[Abraham Lincoln, candidate for U.S. president, half-length portrait, looking left, May 20,1860]
Photo shows presidential candidate Abraham Lincoln in Springfield, Illinois, two days after he won his party's nomination. (Source: Ostendorf, p. 42.)
The Library's print is a copy of an ambrotype. As a result, the Library's print is reversed from the ambrotype.
Title devised by Library staff
Previously attributed to William Church.
Ostendorf, no. 20
Meserve, no. 22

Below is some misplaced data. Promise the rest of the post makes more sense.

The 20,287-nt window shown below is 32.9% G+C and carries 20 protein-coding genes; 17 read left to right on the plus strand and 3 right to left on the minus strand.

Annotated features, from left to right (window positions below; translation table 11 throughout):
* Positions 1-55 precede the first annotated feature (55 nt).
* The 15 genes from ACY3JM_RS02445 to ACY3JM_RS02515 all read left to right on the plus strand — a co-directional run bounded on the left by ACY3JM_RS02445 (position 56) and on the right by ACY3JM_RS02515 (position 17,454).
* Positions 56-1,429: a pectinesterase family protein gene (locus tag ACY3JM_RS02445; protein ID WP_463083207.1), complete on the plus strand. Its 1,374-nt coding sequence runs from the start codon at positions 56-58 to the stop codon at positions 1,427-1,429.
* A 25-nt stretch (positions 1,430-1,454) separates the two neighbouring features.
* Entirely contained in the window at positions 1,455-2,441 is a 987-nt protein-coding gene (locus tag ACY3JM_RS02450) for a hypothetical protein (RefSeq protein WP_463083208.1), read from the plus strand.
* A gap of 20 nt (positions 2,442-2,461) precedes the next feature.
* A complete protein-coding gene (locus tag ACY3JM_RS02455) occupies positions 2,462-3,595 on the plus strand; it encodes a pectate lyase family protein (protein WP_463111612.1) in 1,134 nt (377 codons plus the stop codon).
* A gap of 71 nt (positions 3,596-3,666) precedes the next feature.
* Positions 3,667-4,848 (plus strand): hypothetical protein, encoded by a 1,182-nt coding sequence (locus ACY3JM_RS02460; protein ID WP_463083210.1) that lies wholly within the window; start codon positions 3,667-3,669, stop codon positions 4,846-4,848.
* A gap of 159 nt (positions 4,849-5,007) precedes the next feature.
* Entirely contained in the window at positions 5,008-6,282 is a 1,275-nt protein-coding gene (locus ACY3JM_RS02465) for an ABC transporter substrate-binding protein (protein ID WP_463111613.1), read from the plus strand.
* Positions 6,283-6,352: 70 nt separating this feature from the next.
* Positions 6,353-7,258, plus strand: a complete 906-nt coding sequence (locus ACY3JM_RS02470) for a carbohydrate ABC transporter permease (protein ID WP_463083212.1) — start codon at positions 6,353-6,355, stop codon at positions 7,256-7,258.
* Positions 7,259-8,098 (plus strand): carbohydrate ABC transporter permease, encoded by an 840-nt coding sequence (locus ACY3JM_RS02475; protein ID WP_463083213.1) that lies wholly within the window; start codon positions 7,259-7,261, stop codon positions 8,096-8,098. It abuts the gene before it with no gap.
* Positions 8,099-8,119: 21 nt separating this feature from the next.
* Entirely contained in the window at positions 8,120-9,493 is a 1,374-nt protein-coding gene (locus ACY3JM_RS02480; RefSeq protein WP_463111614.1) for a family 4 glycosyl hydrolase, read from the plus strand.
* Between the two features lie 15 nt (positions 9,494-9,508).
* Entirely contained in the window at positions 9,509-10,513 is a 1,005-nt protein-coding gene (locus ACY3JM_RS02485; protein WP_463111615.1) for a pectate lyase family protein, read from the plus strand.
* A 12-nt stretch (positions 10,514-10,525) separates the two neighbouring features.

Published in: Lincoln's photographs: a complete album / by Lloyd Ostendorf. Dayton, OH: Rockywood Press, 1998, p. 42.
Abraham Lincoln (February 12, 1809 – April 15, 1865) was an American politician and lawyer who served as the 16th President of the United States from March 1861 until his assassination in April 1865. Lincoln led the United States through its Civil War—its bloodiest war and its greatest moral, constitutional, and political crisis. He preserved the Union, abolished slavery, strengthened the federal government, and modernized the economy. "I destroy my enemies when I make them my friends."